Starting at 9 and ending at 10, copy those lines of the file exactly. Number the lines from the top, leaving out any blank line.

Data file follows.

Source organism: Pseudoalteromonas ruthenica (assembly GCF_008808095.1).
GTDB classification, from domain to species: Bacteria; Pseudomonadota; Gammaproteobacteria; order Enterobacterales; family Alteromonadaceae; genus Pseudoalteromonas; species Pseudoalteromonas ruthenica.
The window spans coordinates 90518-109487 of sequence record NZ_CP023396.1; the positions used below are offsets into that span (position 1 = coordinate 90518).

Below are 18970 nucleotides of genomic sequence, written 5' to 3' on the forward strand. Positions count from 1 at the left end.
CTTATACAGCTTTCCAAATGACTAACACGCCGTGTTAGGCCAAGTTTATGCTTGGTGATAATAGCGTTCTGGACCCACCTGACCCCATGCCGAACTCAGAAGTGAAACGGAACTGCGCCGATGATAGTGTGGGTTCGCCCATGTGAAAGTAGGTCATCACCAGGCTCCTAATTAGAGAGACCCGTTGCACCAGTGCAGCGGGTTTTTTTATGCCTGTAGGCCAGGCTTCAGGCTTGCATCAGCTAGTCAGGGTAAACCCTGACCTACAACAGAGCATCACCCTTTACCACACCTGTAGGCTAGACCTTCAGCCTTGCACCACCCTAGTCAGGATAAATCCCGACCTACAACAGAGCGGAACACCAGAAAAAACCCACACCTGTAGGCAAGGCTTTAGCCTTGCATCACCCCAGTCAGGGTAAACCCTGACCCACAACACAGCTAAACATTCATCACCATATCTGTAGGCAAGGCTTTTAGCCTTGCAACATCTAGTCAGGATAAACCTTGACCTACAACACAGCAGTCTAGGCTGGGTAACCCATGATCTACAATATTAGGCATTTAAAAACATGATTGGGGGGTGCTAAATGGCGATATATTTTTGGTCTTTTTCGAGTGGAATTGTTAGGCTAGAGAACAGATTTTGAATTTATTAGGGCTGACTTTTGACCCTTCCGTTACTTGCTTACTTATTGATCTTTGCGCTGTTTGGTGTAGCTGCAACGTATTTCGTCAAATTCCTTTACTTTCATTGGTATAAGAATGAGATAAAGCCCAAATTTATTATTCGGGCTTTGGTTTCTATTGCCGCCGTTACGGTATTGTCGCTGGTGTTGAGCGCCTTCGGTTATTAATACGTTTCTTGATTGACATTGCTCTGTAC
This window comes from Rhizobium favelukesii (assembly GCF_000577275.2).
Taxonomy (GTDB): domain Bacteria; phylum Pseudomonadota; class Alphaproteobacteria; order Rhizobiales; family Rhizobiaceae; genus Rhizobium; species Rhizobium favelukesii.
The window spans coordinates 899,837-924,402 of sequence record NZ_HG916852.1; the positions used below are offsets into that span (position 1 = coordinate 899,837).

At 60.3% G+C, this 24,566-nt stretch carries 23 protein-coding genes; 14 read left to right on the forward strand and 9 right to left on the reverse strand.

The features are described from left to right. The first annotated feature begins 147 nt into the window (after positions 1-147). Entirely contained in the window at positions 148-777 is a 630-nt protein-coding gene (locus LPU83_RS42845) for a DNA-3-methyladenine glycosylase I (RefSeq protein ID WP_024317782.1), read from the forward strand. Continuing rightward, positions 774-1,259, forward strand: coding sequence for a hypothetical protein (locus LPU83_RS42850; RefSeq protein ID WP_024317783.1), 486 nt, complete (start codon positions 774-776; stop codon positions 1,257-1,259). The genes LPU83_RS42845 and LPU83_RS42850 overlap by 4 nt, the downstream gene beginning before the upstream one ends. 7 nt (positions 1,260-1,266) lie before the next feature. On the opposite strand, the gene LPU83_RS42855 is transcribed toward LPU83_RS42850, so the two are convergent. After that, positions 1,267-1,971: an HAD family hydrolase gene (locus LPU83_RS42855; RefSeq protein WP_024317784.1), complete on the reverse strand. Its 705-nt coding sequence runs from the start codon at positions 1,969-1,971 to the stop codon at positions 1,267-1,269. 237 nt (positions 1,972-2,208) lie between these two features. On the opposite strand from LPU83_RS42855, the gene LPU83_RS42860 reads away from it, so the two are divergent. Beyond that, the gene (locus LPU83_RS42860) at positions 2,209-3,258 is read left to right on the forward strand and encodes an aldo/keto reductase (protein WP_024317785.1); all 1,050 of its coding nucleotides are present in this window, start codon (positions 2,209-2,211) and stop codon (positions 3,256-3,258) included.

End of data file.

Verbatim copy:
At 60.3% G+C, this 24,566-nt stretch carries 23 protein-coding genes; 14 read left to right on the forward strand and 9 right to left on the reverse strand.

The features are described from left to right. The first annotated feature begins 147 nt into the window (after positions 1-147). Entirely contained in the window at positions 148-777 is a 630-nt protein-coding gene (locus LPU83_RS42845) for a DNA-3-methyladenine glycosylase I (RefSeq protein ID WP_024317782.1), read from the forward strand. Continuing rightward, positions 774-1,259, forward strand: coding sequence for a hypothetical protein (locus LPU83_RS42850; RefSeq protein ID WP_024317783.1), 486 nt, complete (start codon positions 774-776; stop codon positions 1,257-1,259). The genes LPU83_RS42845 and LPU83_RS42850 overlap by 4 nt, the downstream gene beginning before the upstream one ends. 7 nt (positions 1,260-1,266) lie before the next feature. On the opposite strand, the gene LPU83_RS42855 is transcribed toward LPU83_RS42850, so the two are convergent. After that, positions 1,267-1,971: an HAD family hydrolase gene (locus LPU83_RS42855; RefSeq protein WP_024317784.1), complete on the reverse strand. Its 705-nt coding sequence runs from the start codon at positions 1,969-1,971 to the stop codon at positions 1,267-1,269. 237 nt (positions 1,972-2,208) lie between these two features. On the opposite strand from LPU83_RS42855, the gene LPU83_RS42860 reads away from it, so the two are divergent. Beyond that, the gene (locus LPU83_RS42860) at positions 2,209-3,258 is read left to right on the forward strand and encodes an aldo/keto reductase (protein WP_024317785.1); all 1,050 of its coding nucleotides are present in this window, start codon (positions 2,209-2,211) and stop codon (positions 3,256-3,258) included.